Since their first meeting in October 1970 (the first month of the new Canucks franchise), the Canucks had only managed to tie five games and lost 25. In 1976, Coach Phil Maloney scoffed, “Those games don’t count. I wasn’t here. I’ve never lost to them.” After one of the ties, winger Dennis Ververgaert commented, “We gotta quit thinking of moral victories and start beating those guys.”
The Canucks finally “beat those guys” 2-1 during one playoff game in 1975. The following season, the Canucks had just lost 6-4 against the Canadiens on November 24, 1975, and that was followed by 2-2 ties in two games. After the victory at Montreal Forum on February 12, 1976, the Vancouver Sun crowed, “The Canucks reached celestial heights by defeating Montreal Canadiens for the first time in a regular [NHL] contest – a stretch of purgatory 30 games long and almost six seasons wide.”
The Monday before the game, Maloney had suspended their starting goalie, Gary Smith, so Ken Lockett suddenly found himself in net full-time. Lockett made 31 saves, and the Candiens did not even score on him until 8:55 of the second period. By that time, the Canucks already had a four-goal lead. As the Vancouver Sun pointed out, the subpar performance by the Canadiens’ goalie factored in just as much as “effort was the great equalizer.” With half a period to go, the score was 6-2, and Lockett let in two final goals. In the end, the Canucks won 6-4. Coach Maloney told the press, “I’m very pleased for those guys in there.” While opposing coach Scotty Bowman shrugged. “Sometimes you just keep playing but nothing happens.”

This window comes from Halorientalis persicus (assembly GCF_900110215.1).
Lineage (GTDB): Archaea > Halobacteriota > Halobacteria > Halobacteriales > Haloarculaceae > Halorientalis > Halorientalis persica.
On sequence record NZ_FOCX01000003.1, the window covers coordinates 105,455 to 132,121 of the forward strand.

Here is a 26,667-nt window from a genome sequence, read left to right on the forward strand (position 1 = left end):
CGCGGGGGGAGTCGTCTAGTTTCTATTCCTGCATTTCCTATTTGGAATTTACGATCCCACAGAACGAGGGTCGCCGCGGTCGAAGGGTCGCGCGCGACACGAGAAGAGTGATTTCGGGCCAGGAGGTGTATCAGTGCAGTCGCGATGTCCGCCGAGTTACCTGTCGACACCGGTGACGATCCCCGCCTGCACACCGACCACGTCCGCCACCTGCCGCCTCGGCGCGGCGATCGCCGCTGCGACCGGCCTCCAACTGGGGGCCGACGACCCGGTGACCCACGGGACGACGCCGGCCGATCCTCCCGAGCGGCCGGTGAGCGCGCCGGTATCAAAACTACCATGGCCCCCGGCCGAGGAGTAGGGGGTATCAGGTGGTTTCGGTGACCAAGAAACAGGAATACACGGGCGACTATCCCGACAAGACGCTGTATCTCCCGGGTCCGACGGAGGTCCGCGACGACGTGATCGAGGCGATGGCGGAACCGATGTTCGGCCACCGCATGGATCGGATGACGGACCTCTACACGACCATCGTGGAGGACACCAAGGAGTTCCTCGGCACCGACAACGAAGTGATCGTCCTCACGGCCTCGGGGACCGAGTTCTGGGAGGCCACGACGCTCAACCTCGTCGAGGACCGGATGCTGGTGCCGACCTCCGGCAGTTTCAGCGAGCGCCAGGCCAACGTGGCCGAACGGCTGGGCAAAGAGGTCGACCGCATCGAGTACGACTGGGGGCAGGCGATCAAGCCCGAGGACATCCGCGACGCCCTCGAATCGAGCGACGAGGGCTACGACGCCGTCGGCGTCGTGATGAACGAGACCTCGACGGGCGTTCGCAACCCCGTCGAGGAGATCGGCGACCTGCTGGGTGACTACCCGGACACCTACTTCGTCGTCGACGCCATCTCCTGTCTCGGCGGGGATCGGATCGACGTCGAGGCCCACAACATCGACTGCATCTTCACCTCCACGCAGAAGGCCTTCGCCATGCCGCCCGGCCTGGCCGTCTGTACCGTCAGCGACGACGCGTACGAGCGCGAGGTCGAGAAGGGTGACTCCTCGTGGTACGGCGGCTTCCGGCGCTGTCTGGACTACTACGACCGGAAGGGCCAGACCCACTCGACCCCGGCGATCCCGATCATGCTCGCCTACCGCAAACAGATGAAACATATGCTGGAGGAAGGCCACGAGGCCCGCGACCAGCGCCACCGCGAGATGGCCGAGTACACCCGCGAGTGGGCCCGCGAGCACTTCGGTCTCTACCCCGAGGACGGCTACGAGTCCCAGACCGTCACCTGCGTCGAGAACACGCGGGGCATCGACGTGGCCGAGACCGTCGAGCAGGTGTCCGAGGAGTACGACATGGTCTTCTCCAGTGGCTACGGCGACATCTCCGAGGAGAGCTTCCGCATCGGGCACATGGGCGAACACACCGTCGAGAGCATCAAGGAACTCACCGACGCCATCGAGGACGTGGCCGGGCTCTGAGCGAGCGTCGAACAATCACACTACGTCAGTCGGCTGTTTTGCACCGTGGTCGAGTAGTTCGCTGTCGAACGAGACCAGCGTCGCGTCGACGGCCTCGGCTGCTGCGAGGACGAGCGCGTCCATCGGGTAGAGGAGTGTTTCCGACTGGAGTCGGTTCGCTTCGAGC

The Canucks had finally defeated every other NHL team at least once. Meanwhile, this was only the second home loss of the season for the Canadiens. Still, Prime Minister Pierre Trudeau (of Montreal) made a crack during a Liberal fund-raising dinner at Hotel Vancouver. “It’s truly the end of an era when the Montreal Canadiens can be beaten by a bunch of …”
To this day, the Canucks have played the Canadiens in 130 games and won just shy of a quarter of them (31-84-13-2). Naturally, the Canucks fared better at their own rinks. The Canadiens came out the victor in 28 of 43 games played at the Pacific Coliseum and 11 of 23 at Rogers Arena. However, in Montreal, the Canucks only won 4 of 18 games at Bell Centre and 8 of 46 at Montreal Forum. Through their match-ups, the Canucks have earned 77 points to the Canadiens’ 188.
- Archie McDonald, “Canadiens just human (but it took 31 games),” Vancouver Sun, 13 Feb. 1976, p. 1, 21, 24.
- Tom Watt, “Canucks finally break their Hab-it,” Vancouver Province, 13 Feb. 1976, p. 1, 13, 15.